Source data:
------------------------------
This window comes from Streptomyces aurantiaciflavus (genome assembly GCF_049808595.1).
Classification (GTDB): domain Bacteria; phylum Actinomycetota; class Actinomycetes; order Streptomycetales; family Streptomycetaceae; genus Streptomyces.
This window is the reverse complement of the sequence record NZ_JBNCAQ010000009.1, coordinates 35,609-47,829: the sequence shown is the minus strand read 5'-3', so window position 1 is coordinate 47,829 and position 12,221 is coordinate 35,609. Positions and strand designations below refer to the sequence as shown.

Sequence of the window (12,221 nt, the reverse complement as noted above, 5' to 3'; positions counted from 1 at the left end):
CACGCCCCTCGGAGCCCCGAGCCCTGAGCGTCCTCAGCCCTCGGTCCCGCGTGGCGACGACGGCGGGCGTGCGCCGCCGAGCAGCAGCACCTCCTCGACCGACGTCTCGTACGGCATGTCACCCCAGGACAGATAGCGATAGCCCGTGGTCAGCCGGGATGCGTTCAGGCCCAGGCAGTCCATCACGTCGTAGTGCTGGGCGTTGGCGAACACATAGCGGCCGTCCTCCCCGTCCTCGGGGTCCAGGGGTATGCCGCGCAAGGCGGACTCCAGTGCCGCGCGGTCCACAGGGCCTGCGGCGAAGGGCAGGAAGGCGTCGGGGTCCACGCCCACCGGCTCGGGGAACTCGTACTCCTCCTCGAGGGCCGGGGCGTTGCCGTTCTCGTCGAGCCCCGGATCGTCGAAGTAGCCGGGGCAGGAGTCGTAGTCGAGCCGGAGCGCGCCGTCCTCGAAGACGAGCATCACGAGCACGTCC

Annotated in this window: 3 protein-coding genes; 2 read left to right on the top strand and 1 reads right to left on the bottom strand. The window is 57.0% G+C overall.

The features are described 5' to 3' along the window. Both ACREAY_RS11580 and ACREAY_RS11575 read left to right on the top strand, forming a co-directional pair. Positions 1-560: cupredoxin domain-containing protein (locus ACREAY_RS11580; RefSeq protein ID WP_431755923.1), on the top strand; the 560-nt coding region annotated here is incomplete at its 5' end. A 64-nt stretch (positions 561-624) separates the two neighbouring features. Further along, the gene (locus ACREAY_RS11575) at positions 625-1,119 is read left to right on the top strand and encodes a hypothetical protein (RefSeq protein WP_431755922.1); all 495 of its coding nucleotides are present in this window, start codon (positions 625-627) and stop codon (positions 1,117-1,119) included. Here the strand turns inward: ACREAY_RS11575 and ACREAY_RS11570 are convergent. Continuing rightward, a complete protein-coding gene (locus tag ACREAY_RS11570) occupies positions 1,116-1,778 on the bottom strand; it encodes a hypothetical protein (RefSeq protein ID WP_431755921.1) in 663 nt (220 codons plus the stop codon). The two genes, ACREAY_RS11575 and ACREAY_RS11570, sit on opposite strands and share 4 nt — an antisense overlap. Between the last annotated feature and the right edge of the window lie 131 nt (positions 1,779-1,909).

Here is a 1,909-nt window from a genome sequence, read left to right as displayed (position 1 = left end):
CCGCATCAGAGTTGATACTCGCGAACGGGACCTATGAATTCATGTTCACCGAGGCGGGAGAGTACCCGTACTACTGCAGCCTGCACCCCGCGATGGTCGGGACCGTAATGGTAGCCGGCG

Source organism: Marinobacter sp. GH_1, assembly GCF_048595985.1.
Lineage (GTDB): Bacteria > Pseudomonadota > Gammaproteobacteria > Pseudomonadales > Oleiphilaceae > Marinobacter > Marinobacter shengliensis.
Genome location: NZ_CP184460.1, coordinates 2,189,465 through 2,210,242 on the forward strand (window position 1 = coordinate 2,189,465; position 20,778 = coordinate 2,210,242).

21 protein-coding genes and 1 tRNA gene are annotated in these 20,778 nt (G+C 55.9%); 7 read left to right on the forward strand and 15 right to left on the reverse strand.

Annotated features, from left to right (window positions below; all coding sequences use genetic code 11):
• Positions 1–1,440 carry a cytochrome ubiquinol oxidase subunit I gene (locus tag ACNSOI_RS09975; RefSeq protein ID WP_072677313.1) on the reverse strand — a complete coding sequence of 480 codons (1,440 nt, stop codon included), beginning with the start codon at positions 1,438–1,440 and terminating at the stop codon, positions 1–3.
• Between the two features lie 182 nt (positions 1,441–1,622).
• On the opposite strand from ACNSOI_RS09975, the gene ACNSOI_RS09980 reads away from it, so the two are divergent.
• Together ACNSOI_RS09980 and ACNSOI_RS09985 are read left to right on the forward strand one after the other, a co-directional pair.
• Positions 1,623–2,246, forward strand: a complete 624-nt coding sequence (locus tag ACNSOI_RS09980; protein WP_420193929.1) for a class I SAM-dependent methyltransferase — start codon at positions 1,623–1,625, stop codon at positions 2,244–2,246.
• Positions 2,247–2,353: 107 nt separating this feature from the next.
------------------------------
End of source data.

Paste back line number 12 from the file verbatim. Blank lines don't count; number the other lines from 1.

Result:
Genome location: NZ_CP184460.1, coordinates 2,189,465 through 2,210,242 on the forward strand (window position 1 = coordinate 2,189,465; position 20,778 = coordinate 2,210,242).